While parts of the telecommunication infrastructure remain in operation, power is out. Ham radio remains a reliable link at this stage of the recovery effort. A major focus of rescue teams has been attempting to locate the missing, as well as to recover quake victims buried beneath debris. More than 5000 people are now reported dead as a result of the earthquake and subsequent aftershocks. The disaster also has stranded many people, as roads were cut off by landslides and damage. Rain, heavy at times, has hampered rescue and recovery work.

"In spite of the conditions, ham radio operation is in progress, and the Nepal government has started issuing licenses to visiting hams, with 9N7 prefixes," said Jayu Bhide, VU2JAU. Bhide, who is the Amateur Radio Society of India's National Coordinator for Disaster Communication, said these stations have been asked to help provide communication to more of the devastated region. Ham radio groups are being asked to spread out in terms of operating frequencies as well. Bhide said a lot of the Amateur Radio traffic has consisted of health-and-welfare inquiries.

Mike Kalter, W8CI, told ARRL that he relayed an urgent request from the family of a woman traveling between Nepal and Tibet with a tour group. He passed along the information via ham radio to Mohan Suri, VU2MYH, in Nepal, who supplied the information to authorities. Within a few days, the woman being sought reported back through Jerry Long, KJ4YAP, that groups were going through the streets of Kathmandu, announcing names of individuals being sought, and she heard her name called out. The woman and her tour group were subsequently helicoptered out of Nepal.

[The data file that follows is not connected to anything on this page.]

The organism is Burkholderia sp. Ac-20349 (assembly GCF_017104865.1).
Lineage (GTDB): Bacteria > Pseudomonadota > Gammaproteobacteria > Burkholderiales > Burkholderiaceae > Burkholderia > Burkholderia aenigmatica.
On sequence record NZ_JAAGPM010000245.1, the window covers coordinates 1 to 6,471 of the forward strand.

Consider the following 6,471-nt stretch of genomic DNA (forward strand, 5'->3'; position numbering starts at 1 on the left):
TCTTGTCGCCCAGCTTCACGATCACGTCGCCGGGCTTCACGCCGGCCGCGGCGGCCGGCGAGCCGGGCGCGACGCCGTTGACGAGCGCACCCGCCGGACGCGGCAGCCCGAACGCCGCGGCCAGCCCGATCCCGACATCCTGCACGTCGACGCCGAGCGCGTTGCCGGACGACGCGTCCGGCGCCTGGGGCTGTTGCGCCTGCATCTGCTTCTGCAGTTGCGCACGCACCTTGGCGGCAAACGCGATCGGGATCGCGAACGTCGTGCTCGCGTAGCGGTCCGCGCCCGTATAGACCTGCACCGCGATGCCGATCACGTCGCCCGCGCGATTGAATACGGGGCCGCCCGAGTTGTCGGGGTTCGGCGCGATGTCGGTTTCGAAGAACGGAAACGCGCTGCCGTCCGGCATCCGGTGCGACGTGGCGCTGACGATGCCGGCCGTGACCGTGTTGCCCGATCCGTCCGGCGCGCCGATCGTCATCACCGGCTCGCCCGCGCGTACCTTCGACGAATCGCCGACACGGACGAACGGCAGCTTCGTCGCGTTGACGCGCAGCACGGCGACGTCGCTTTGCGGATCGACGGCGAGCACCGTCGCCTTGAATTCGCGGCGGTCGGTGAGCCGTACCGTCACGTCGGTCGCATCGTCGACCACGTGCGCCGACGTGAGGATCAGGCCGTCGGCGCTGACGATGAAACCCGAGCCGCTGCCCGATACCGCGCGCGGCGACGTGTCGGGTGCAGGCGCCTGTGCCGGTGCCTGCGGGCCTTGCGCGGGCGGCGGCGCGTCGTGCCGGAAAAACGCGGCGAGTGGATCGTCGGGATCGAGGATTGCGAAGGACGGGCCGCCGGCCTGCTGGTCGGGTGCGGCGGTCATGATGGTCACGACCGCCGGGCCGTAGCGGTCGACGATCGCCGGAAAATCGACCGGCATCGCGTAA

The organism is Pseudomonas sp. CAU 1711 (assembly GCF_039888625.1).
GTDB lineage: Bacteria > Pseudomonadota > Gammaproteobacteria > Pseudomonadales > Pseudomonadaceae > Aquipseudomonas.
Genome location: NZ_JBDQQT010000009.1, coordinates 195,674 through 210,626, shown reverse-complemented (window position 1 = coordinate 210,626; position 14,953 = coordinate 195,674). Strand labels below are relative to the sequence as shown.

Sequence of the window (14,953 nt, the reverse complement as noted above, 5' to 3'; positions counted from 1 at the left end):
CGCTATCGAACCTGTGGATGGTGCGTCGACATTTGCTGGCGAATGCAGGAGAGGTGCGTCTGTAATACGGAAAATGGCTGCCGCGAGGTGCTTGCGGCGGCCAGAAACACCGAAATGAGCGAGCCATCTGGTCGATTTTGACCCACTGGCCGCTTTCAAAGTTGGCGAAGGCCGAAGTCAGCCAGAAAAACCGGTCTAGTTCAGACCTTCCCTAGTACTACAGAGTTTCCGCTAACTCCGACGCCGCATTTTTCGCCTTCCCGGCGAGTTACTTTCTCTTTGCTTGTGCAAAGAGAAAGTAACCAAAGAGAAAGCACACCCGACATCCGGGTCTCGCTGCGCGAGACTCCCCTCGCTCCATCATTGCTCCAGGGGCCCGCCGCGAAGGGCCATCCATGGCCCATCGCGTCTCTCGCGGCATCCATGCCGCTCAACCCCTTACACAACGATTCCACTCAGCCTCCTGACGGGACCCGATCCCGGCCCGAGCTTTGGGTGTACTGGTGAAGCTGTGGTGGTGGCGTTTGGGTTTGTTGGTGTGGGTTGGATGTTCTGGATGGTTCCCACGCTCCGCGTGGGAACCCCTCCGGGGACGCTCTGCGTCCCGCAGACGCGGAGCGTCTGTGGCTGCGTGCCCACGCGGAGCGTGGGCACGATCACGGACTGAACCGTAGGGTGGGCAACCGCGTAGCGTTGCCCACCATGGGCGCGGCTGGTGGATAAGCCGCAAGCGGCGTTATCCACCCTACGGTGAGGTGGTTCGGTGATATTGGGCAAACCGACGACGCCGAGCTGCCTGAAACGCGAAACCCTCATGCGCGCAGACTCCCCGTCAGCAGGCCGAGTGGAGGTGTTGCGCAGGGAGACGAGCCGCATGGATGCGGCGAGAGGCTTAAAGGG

At least two groups of hams from Gujarat, India, were planning to travel to Nepal and set up stations "at critical places," Bhide said, adding that he, Ananda Majumdar, VU2AGJ, and Sandip Baruah, VU2MUE, were planning to set up HF and VHF stations at Gorakhpur, on the India-Nepal border.

Amateur Radio HF nets have been one link between Nepal and the outside world, as Internet service continues to be spotty. Nepalese hams also are active locally on VHF/UHF.

Bhide said residents in the affected areas were finding it difficult to contact family members, as their cell phones have discharged, and no charging facility is available. He and some of the radio amateurs active on the relief and recovery nets contacted agencies in Nepal to provide small solar charging units.

The earthquake -- said to be the worst in Nepal in 80 years -- hit an area between the capital city of Kathmandu and the city of Pokhara.



House Committee Asks FCC for Documents Related to Proposed Enforcement Bureau Closures

The US House Committee on Energy and Commerce has given the Federal Communications Commission a May 7 deadline to produce documents related to FCC Enforcement Bureau proposals to close two-thirds of its field offices and eliminate nearly one-half of its staff of field agents. In an April 23 letter, Committee Chairman Fred Upton (R-MI) told FCC Chairman Tom Wheeler that his panel wants the Commission to provide all documents relating to the proposed closures.

“[Y]our proposal to shutter 16 of the Commission’s 24 field offices raises significant challenges and concerns,” Upton said. “The Commission has represented to Congress and the American people that it will ‘preserve the integrity of public safety communications infrastructure by taking action on 99 percent of complaints of interference to public safety communications within 1 day,’ yet your proposal to reduce the geographic footprint of the Commission appears to ignore the impact this might have on the Commission’s public interest goal.” Upton said the Commission has offered little information to support its proposals. “Indeed, our concerns have only been heightened by the Commission’s failure to provide all the information requested by the Committee,” he wrote.